Saving the best for last is take home professional whitening. Does is work? Absolutely. This is by far the method of choice for the best and longest lasting result. Molds are made of your teeth. From those molds a custom set of trays is made to hold the chemical on your teeth. This is the best way to ensure intimate contact of the chemical, and it is prescription strength. In fact, it can come is varying strengths. You place the gel into the tray and do the whitening on your time. The cost is around $350 to $400 for the entire mouth and most of that is for the time to make the trays. One reason the cost is lower is that is does not require much, if any, of the dentist’s time. I recommend wearing the trays between 1 and 1 and 1/2 hours per treatment. Most patients do it once per day, but you can go up to 4 times per day. Each treatment gets deeper and deeper into the teeth, thus making the results last longer than any other option. Touching it up later is very cheap as long as the trays continue to fit. Don’t leave them in a hot car, chew on them, etc. Over time this is the cheapest method if you choose to do the maintenance.
All whitening systems have the potential to cause sensitivity, particularly when there are areas of your teeth exposed that are not covered with enamel. Exposed dentin anywhere greatly increases the chances of sensitivity. The good news is that all sensitivity caused from whitening is completely reversible. Some methods are easier than others. Decreasing the frequency of use is often the first choice. Of course, discontinuation will make sensitivity go away, although the greater the concentration of chemical, the longer it takes. The use of fluoride afterwards helps, too. The fluoride is applied with a toothbrush in all methods except the take home professional method where it can be placed in the trays and used for an extended period of time which gives the quickest relief.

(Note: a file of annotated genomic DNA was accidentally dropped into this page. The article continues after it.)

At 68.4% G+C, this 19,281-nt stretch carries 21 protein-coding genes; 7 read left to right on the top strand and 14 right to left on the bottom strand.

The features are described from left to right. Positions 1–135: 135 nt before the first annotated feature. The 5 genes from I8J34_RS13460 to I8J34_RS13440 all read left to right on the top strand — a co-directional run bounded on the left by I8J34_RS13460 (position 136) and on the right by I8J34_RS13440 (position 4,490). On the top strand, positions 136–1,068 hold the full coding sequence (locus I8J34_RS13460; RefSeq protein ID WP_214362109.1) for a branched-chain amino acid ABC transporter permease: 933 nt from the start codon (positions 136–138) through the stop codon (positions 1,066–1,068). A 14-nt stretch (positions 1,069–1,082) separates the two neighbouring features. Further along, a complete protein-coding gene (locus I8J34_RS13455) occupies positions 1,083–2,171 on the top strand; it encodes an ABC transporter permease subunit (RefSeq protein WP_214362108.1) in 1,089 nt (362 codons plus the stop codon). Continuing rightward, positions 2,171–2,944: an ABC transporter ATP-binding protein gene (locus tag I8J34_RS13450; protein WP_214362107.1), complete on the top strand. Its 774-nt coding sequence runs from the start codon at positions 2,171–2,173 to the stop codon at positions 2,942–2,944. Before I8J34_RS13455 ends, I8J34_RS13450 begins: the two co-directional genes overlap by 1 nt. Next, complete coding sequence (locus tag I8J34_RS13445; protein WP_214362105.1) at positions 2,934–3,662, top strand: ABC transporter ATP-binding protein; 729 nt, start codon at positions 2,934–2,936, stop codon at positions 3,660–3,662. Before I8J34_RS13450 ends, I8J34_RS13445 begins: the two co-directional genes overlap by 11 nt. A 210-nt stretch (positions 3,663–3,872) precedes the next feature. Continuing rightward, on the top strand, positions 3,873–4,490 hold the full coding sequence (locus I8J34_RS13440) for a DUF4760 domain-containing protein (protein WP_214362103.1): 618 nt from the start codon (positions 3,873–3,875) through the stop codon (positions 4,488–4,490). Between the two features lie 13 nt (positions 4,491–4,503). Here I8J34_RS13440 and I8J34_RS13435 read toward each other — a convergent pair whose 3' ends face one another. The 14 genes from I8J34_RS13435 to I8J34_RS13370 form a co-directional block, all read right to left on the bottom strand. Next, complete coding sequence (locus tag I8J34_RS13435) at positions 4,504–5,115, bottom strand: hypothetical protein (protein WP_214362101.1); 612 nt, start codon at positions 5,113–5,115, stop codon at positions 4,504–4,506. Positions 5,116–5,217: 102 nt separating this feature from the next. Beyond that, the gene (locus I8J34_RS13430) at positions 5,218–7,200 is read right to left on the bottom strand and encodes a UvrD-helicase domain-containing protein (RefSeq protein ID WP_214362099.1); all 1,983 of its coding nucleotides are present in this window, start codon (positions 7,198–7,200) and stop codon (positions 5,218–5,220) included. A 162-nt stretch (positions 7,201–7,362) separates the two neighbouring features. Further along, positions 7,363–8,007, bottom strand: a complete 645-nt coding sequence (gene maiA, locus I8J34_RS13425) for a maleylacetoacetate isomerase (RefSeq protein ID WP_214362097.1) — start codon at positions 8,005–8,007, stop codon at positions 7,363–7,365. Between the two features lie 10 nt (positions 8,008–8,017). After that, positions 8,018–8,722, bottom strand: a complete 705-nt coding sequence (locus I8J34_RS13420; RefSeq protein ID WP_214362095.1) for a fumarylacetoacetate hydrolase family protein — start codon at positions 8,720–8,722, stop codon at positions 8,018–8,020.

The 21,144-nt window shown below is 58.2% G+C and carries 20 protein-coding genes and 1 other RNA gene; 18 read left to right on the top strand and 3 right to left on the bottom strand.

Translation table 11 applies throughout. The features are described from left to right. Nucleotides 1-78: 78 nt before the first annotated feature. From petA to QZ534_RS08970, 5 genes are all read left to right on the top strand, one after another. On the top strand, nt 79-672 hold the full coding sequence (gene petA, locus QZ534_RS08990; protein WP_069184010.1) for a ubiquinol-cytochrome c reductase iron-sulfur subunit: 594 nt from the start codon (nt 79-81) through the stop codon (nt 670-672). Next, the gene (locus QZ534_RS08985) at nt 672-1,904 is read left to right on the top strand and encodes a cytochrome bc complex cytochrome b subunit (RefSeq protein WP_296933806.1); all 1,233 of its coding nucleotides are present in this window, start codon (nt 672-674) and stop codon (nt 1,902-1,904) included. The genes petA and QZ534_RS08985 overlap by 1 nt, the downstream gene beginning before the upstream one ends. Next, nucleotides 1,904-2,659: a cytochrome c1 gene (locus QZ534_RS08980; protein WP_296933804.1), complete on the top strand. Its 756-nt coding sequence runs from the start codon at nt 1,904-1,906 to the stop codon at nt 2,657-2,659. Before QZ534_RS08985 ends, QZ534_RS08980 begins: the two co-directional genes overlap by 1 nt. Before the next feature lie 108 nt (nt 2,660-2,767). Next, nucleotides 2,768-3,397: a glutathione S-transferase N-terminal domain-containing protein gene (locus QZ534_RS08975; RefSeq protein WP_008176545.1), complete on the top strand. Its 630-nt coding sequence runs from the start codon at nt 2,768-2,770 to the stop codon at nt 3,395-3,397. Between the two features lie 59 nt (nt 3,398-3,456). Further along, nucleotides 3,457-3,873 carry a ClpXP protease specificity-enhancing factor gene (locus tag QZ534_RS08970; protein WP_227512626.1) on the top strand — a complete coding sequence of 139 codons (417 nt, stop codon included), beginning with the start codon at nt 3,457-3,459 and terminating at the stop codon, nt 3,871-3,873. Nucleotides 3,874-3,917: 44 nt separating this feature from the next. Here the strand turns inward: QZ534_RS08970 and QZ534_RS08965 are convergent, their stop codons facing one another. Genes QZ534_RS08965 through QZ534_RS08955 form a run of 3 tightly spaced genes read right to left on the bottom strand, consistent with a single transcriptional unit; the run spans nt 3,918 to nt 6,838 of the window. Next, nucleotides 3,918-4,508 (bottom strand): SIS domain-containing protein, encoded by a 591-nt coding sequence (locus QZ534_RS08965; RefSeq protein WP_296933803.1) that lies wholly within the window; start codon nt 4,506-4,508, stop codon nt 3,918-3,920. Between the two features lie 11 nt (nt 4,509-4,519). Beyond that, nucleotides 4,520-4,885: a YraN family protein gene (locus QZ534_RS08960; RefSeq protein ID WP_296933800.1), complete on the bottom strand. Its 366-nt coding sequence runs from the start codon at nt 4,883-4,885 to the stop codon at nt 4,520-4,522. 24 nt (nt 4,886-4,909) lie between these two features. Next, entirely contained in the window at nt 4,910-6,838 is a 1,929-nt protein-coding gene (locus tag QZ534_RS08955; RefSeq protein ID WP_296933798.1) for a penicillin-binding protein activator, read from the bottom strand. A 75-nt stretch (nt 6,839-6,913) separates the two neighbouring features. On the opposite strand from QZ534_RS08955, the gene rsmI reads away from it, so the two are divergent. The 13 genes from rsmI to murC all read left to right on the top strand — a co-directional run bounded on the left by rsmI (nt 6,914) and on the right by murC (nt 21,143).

Some stains are easier to remove than others. I recommend a dental cleaning first to remove the superficial plaque, tea, coffee, coke, smoking, etc. Dark liquid stains and other environmental stains come off pretty easily. Age related darkening improves easily as well. Developmental staining such as stain from antibiotics is much more difficult. It takes months of committed usage to remove. Some chalky stains like from high concentration fluoride in the drinking water may actually get worse.
It is irrefutable fact that dehydrated teeth are lighter in color than hydrated teeth. Two of the methods above require isolation of the teeth. The reason for the isolation in the in office method is that the chemical concentration is so high that it will burn the gum tissue. You can’t let this stuff touch the gums. I’m not exactly sure why the kiosk/mall method uses some isolation because the chemicals generally aren’t any stronger than the tray method. Maybe they want you to think that it does something like the light they use. This isolation causes the teeth to become dehydrated. When you leave, they look a lot whiter, but the next day they don’t seem quite as bright as they were the day before. Then you’re thinking you’re just already getting used to it because they were whiter yesterday. Your eyes are not deceiving you, but you were deceived.